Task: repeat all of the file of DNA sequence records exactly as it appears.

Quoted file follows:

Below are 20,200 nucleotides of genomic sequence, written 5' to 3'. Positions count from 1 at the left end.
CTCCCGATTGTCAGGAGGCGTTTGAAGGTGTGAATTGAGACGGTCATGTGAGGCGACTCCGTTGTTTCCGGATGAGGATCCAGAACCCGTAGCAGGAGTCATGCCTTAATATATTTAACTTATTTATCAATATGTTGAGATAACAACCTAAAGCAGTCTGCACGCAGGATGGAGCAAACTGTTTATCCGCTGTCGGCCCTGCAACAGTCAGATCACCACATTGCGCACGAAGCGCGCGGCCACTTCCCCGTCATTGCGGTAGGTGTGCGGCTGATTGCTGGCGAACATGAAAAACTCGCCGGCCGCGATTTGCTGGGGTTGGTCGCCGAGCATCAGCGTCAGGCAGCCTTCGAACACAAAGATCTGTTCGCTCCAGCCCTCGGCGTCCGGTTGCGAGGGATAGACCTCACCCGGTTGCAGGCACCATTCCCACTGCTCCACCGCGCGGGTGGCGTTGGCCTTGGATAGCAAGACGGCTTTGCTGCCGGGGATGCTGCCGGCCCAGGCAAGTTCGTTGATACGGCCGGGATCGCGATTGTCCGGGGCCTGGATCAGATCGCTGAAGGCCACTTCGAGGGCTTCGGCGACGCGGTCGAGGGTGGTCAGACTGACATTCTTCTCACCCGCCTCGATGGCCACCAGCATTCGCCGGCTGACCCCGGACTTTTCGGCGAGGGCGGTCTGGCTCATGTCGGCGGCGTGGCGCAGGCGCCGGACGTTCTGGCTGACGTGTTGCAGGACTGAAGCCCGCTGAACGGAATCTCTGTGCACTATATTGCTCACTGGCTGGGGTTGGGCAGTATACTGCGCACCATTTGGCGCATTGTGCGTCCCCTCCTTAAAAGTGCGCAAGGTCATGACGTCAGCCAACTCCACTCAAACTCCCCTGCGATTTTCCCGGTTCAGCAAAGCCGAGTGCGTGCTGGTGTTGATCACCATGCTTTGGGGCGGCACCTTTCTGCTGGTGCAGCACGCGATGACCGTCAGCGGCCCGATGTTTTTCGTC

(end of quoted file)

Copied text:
Below are 20,200 nucleotides of genomic sequence, written 5' to 3'. Positions count from 1 at the left end.
CTCCCGATTGTCAGGAGGCGTTTGAAGGTGTGAATTGAGACGGTCATGTGAGGCGACTCCGTTGTTTCCGGATGAGGATCCAGAACCCGTAGCAGGAGTCATGCCTTAATATATTTAACTTATTTATCAATATGTTGAGATAACAACCTAAAGCAGTCTGCACGCAGGATGGAGCAAACTGTTTATCCGCTGTCGGCCCTGCAACAGTCAGATCACCACATTGCGCACGAAGCGCGCGGCCACTTCCCCGTCATTGCGGTAGGTGTGCGGCTGATTGCTGGCGAACATGAAAAACTCGCCGGCCGCGATTTGCTGGGGTTGGTCGCCGAGCATCAGCGTCAGGCAGCCTTCGAACACAAAGATCTGTTCGCTCCAGCCCTCGGCGTCCGGTTGCGAGGGATAGACCTCACCCGGTTGCAGGCACCATTCCCACTGCTCCACCGCGCGGGTGGCGTTGGCCTTGGATAGCAAGACGGCTTTGCTGCCGGGGATGCTGCCGGCCCAGGCAAGTTCGTTGATACGGCCGGGATCGCGATTGTCCGGGGCCTGGATCAGATCGCTGAAGGCCACTTCGAGGGCTTCGGCGACGCGGTCGAGGGTGGTCAGACTGACATTCTTCTCACCCGCCTCGATGGCCACCAGCATTCGCCGGCTGACCCCGGACTTTTCGGCGAGGGCGGTCTGGCTCATGTCGGCGGCGTGGCGCAGGCGCCGGACGTTCTGGCTGACGTGTTGCAGGACTGAAGCCCGCTGAACGGAATCTCTGTGCACTATATTGCTCACTGGCTGGGGTTGGGCAGTATACTGCGCACCATTTGGCGCATTGTGCGTCCCCTCCTTAAAAGTGCGCAAGGTCATGACGTCAGCCAACTCCACTCAAACTCCCCTGCGATTTTCCCGGTTCAGCAAAGCCGAGTGCGTGCTGGTGTTGATCACCATGCTTTGGGGCGGCACCTTTCTGCTGGTGCAGCACGCGATGACCGTCAGCGGCCCGATGTTTTTCGTC